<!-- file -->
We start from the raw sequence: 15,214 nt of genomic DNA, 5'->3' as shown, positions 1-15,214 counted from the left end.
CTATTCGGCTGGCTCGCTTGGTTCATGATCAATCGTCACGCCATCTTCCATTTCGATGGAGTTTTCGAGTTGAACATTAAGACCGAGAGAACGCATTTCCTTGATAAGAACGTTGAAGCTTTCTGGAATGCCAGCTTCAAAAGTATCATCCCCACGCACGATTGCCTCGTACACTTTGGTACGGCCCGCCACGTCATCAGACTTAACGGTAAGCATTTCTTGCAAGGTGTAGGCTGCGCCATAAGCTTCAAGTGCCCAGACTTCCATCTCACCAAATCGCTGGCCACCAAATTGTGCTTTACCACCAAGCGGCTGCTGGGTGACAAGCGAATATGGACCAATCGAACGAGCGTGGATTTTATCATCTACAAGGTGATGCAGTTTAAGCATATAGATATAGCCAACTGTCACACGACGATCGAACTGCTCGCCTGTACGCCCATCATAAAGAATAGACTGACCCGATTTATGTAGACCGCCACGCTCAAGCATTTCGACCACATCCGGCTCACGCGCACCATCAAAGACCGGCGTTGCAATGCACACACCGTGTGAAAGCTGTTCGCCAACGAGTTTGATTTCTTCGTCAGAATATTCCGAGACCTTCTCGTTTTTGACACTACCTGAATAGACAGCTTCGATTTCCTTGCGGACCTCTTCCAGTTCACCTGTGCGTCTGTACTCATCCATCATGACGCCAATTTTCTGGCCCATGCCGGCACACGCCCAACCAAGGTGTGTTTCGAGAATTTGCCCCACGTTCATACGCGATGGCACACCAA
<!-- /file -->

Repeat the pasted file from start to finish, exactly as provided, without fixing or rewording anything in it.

We start from the raw sequence: 15,214 nt of genomic DNA, 5'->3' as shown, positions 1-15,214 counted from the left end.
CTATTCGGCTGGCTCGCTTGGTTCATGATCAATCGTCACGCCATCTTCCATTTCGATGGAGTTTTCGAGTTGAACATTAAGACCGAGAGAACGCATTTCCTTGATAAGAACGTTGAAGCTTTCTGGAATGCCAGCTTCAAAAGTATCATCCCCACGCACGATTGCCTCGTACACTTTGGTACGGCCCGCCACGTCATCAGACTTAACGGTAAGCATTTCTTGCAAGGTGTAGGCTGCGCCATAAGCTTCAAGTGCCCAGACTTCCATCTCACCAAATCGCTGGCCACCAAATTGTGCTTTACCACCAAGCGGCTGCTGGGTGACAAGCGAATATGGACCAATCGAACGAGCGTGGATTTTATCATCTACAAGGTGATGCAGTTTAAGCATATAGATATAGCCAACTGTCACACGACGATCGAACTGCTCGCCTGTACGCCCATCATAAAGAATAGACTGACCCGATTTATGTAGACCGCCACGCTCAAGCATTTCGACCACATCCGGCTCACGCGCACCATCAAAGACCGGCGTTGCAATGCACACACCGTGTGAAAGCTGTTCGCCAACGAGTTTGATTTCTTCGTCAGAATATTCCGAGACCTTCTCGTTTTTGACACTACCTGAATAGACAGCTTCGATTTCCTTGCGGACCTCTTCCAGTTCACCTGTGCGTCTGTACTCATCCATCATGACGCCAATTTTCTGGCCCATGCCGGCACACGCCCAACCAAGGTGTGTTTCGAGAATTTGCCCCACGTTCATACGCGATGGCACACCAA